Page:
For the flux, the temperature and rate of change in temperature are key in the reflow process. A slow rise in temperature is necessary to prevent solder balling, but must be great enough to activate the flux, then melt the solder itself, and recool quickly enough to retain the desired shape.
Solder paste flux gel can be brushed on where needed and, unlike liquid flux, will not flow away from the application area.
This means that, when used directly as a soldering aid, a small amount of solder paste flux can be used in place of a relatively large amount of liquid flux. Common uses of flux gel include BGA re-balling and the rework/repair of solder joints.
In mixing solder paste flux and solder powder for application to circuit assemblies, there are important considerations:
Different types of flux, particularly water-based, can gradually evaporate after mixing, eventually hardening to the point of unusability. Pre-mixed solder pastes have this measurement in time provided by the manufacturer. The working life of self-mixed pastes can be approximated, but should be underestimated for safety.
As a liquid, solder paste is not entirely immune to flow. The thickness of the flux/powder mixture helps determine how well it resists this tendency to hold its shape through the curing process. However, sometimes a lower viscosity is preferred.
When using a squeegee to apply solder paste onto a stencil, the force used to apply can break down the viscosity, which thins the paste and allows it to more easily flow through the stencil apertures. Again, pre-mixed pastes have manufacturer-provided measurements, while custom mixes often require self-testing.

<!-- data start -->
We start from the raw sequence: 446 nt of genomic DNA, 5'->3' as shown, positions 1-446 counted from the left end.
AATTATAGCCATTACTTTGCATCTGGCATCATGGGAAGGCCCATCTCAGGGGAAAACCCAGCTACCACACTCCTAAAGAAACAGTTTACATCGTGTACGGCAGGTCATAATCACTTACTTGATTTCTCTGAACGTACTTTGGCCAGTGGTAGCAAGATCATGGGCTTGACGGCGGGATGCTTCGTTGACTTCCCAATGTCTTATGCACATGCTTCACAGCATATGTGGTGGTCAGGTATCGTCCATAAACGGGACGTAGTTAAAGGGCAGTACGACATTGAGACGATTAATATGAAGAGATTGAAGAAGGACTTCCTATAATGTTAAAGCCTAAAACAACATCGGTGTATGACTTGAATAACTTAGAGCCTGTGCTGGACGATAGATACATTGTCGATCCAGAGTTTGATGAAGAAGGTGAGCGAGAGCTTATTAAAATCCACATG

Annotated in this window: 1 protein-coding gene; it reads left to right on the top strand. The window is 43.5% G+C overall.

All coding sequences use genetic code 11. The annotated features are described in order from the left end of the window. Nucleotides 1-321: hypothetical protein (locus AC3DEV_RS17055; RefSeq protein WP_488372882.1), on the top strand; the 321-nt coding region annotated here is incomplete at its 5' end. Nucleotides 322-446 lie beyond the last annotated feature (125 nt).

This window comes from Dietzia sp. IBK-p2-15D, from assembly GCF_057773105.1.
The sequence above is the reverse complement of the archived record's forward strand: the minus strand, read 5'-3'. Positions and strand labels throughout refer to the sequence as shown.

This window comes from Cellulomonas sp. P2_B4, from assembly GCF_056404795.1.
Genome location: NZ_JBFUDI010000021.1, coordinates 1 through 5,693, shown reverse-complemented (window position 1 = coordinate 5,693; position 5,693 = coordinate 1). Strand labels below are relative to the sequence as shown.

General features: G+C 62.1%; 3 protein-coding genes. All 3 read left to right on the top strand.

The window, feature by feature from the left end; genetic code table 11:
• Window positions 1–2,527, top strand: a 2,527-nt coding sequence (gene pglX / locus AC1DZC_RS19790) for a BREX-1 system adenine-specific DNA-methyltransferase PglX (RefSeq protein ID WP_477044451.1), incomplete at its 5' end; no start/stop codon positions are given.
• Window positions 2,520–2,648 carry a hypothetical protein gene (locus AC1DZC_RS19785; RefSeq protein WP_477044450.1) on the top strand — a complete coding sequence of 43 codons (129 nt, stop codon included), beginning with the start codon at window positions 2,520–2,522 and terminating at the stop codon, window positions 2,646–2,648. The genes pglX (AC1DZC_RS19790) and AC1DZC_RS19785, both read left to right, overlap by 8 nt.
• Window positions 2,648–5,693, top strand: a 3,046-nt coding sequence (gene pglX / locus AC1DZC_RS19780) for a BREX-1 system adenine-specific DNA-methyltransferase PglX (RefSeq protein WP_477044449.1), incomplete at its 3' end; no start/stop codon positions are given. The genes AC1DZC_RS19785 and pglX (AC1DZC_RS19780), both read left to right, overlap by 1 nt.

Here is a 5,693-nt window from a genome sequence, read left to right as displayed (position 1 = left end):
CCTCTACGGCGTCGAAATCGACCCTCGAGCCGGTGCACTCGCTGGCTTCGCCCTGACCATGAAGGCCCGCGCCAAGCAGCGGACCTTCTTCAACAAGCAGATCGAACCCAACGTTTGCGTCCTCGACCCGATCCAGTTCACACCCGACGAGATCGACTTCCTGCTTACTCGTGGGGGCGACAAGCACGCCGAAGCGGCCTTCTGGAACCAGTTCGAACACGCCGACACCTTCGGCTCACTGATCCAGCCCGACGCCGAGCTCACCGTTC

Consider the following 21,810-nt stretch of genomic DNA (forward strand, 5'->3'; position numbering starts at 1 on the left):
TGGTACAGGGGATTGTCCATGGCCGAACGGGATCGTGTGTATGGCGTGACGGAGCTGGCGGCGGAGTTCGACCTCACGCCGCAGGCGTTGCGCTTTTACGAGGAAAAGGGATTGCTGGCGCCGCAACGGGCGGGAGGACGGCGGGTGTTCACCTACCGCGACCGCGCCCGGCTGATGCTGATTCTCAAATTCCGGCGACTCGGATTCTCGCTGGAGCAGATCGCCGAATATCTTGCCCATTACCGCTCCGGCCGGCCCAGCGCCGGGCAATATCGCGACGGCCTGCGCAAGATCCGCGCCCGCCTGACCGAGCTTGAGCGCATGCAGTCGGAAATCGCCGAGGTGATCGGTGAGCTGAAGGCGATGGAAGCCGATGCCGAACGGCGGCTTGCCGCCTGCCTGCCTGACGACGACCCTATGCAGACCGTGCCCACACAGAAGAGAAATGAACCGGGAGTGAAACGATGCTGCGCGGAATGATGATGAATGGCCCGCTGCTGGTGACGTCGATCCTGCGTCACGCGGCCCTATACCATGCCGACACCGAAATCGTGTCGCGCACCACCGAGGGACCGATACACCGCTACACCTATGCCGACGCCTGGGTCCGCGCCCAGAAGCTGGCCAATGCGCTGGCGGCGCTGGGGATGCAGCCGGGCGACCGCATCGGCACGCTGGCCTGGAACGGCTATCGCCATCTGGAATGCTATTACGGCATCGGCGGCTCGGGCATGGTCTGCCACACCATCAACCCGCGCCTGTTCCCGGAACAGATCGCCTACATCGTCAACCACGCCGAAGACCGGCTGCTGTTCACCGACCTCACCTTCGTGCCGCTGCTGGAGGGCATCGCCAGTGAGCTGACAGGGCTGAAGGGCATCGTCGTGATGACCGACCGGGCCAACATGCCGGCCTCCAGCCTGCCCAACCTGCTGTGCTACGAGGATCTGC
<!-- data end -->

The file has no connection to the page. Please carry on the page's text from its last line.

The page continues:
Both working life and viscosity can be expressed through the thixotropic index, a measurement of a mixed solder paste’s viscosity at rest versus applied.
Depending on the ratio and composition of the solder paste flux and solder powder, stirring may be needed at frequent intervals to ensure proper viscosity and test for working life.
The amount of paste is also a key consideration. Too little may cause a joint to lack strength or an electrical connection to have poor conductivity. Too much can result in accidental short-circuits on the board.
Storage & Cleanup
Solder paste flux needs proper storage to maintain usability. An airtight container must be used to prevent evaporation. Storage in an area of a low temperature reduces the rate of oxidation, and thus the rate of degradation of the flux – but take care not to introduce it to freezing temperatures, which can cause separation of the chemicals.
As with all fluxes used in electronics, residues left behind may be harmful to the circuit, and standards exist to measure the safety of the residues left behind.
Each type of flux requires its own solvents for cleanup of excess:
Have the widest available range of cleaning agents, generally a mix of deionized water and detergents
Require specific chemical solvents, typically involving fluorocarbons.
Fluxes, true to their name, generally require little, if any, cleaning.
The residual flux is considered harmless, and can simply be left to dry on the board. Their use necessitates a very clean assembly environment and may need an inert reflow environment.
Washing is still recommended, however, as residual no-clean flux can cause conformal coatings to adhere less effectively.
FCT Assembly manufactures and sells a wide variety of soldering products. These include solder pastes, wire solder, bar solder, liquid flux, and gel flux.
Contact us for more details!